Do you have difficulty communicating with your teenager?
Teenagers are between the ages of 12-18 and they are in transition to becoming adults. Their bodies, attitudes, values, and moods might be changing, and they may be treating you differently. While this is an exploratory time for teenagers, it can be frightening for a parent to experience this transition. These are some guidelines to help you maintain healthy and respectful parent-teenager relationships.
Conversations are Key
Engaging in effective conversations require both the parent and the teenager to be talking with each other, not at each other. Conversations are a two way street. Even adults don’t enjoy being lectured, so if you’re trying to have a conversation, you should minimize lecturing.
A big part of having good conversations is listening. This is why active listening is a set of skills that requires practice to become good at. Here is a short document that St. Stephen’s Community House provides for active listening guidelines and examples. For information on conflict resolution training visit http://www.sschto.ca/
Carry on the Conversation: Ask open ended questions
By asking open ended questions, you’re more likely to gain more insight on what your teenager thinks. This can help you understand your teenager’s thoughts and opinions. Plus, you prevent yes or no answers and create possibilities for deeper conversation. Keep in mind that you shouldn’t try to control the conversation.
Try initiating conversations when you are not in a rush. This could happen in lineups, while browsing a mall, while walking the dog, and so on. Current news can also be a great way to learn about where your teenager stands on moral issues.
The above being said, the number of conversations you have with your teenager may be limited because teenagers need their space.
What does space include?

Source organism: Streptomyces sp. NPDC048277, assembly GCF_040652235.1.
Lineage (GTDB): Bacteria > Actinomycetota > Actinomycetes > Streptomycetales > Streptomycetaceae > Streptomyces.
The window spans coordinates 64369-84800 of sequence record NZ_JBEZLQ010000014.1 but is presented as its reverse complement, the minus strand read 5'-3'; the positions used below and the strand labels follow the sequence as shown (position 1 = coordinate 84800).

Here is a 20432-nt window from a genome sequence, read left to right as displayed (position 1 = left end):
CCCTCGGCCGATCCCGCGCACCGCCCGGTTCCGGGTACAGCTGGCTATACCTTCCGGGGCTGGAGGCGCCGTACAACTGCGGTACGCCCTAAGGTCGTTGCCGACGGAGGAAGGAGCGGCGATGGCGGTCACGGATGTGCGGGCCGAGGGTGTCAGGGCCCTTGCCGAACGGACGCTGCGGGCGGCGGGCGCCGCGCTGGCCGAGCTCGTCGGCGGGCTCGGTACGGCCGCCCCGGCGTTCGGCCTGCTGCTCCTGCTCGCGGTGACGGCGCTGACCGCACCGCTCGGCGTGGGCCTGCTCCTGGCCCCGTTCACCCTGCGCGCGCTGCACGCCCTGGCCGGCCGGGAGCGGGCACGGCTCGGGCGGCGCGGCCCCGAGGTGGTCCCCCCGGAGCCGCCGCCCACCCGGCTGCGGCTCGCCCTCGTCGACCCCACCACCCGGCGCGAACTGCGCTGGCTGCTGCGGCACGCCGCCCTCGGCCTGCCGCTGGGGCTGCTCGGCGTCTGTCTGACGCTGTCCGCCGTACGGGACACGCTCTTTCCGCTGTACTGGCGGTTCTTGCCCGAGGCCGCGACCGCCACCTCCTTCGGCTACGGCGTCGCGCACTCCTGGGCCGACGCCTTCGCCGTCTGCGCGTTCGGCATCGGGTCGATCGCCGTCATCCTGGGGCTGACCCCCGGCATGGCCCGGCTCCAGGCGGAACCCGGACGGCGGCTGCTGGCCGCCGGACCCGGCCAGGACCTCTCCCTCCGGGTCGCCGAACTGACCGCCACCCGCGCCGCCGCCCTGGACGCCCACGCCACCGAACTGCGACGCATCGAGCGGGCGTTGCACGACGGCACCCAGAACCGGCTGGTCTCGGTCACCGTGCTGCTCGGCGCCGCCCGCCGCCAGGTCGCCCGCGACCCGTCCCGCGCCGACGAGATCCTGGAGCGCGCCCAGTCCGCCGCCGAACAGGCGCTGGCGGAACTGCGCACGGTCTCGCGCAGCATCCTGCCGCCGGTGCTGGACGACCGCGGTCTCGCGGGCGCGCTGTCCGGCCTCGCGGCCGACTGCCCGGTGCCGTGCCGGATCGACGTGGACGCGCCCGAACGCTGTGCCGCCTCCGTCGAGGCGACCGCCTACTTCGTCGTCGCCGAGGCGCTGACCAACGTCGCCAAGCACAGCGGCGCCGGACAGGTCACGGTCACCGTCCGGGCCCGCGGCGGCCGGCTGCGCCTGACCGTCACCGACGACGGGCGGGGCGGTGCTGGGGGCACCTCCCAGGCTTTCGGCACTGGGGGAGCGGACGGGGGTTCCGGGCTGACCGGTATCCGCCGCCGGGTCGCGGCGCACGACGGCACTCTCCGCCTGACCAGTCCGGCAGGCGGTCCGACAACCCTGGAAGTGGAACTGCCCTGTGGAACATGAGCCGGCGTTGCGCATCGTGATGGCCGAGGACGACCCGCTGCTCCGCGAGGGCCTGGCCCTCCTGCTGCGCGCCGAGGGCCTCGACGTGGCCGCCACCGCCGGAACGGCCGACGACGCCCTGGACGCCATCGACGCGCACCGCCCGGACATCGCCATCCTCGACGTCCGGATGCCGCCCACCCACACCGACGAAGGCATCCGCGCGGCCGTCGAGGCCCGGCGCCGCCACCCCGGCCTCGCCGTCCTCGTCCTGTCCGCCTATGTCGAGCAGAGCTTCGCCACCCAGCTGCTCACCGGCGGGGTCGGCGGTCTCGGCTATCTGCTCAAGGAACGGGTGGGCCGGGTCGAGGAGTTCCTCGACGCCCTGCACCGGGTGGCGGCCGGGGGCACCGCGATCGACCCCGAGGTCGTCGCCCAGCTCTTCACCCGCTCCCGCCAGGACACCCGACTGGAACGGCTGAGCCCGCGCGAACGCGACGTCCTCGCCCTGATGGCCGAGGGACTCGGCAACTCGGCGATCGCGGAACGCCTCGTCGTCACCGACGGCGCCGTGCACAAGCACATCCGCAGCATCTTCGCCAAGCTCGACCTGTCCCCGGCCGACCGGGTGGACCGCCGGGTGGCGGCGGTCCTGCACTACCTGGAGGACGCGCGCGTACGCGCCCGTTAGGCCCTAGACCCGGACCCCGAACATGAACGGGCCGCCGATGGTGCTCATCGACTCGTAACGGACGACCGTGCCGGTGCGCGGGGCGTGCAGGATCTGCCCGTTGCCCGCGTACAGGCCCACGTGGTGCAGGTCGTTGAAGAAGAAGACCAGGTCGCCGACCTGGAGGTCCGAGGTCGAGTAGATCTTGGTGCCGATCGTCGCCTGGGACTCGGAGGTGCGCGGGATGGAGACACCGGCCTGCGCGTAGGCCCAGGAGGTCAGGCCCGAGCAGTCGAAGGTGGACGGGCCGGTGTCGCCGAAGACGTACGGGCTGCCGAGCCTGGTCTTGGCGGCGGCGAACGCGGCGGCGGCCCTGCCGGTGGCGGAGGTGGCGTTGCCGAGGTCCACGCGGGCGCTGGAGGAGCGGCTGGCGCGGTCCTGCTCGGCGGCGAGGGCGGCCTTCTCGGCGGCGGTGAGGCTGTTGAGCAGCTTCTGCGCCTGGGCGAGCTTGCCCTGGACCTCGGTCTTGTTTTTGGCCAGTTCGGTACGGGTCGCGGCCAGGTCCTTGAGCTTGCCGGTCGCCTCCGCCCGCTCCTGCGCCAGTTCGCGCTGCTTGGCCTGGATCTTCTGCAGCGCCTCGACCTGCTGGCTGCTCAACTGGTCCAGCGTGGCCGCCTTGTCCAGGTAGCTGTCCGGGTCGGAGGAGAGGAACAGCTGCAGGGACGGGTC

- Privacy: Don’t expose the secrets that your teenager shares with you. You don’t want to close the door for future sharing of intimate thoughts. Building trust is key.
- Time for friends: Having a few quality conversations by following the above tips will prevail over having multiple conversations.
- Autonomy: Let your teenager do their own thing. They may want to explore new identities to figure out what feels right to them.
- Giving space in conversations: This means you shouldn’t always have the last word in a conversation. It is also good to give your teenager space if the conversation abruptly ends due to a need for further reflection upon what was said.
How to Show Support
Let your teenager know that you are there to support them while they are trying to find themselves. You can do this by:
It is important that you respect your teenager’s opinions even if they do not correspond with your own. Teenagers are developing their own ideas at this point of their life and it’s important for you to be supportive. Accept your teenager’s feelings and validate them. Teenage years are tough and it helps to know that a parent or caretaker accepts them.
Engaging in Collaborative Decision Making
When you make decisions together with your teenager, you are actively showing them that their opinions matter. You also get to guide them on how to make better decisions in some cases and allow them to have insight on how you logically problem solve and/or come up with decisions. While collaboration includes some disagreement, you should not have the deciding say in every single collaborative decision.
Support your teenager even if they make what you believe to be the wrong decision. While you can still advise them, sometimes learning through experience is better than not learning at all.
If you make a mistake…
Apologize to your teenager if you’re wrong. Be a good role model to your teenager because you can influence them in profound ways.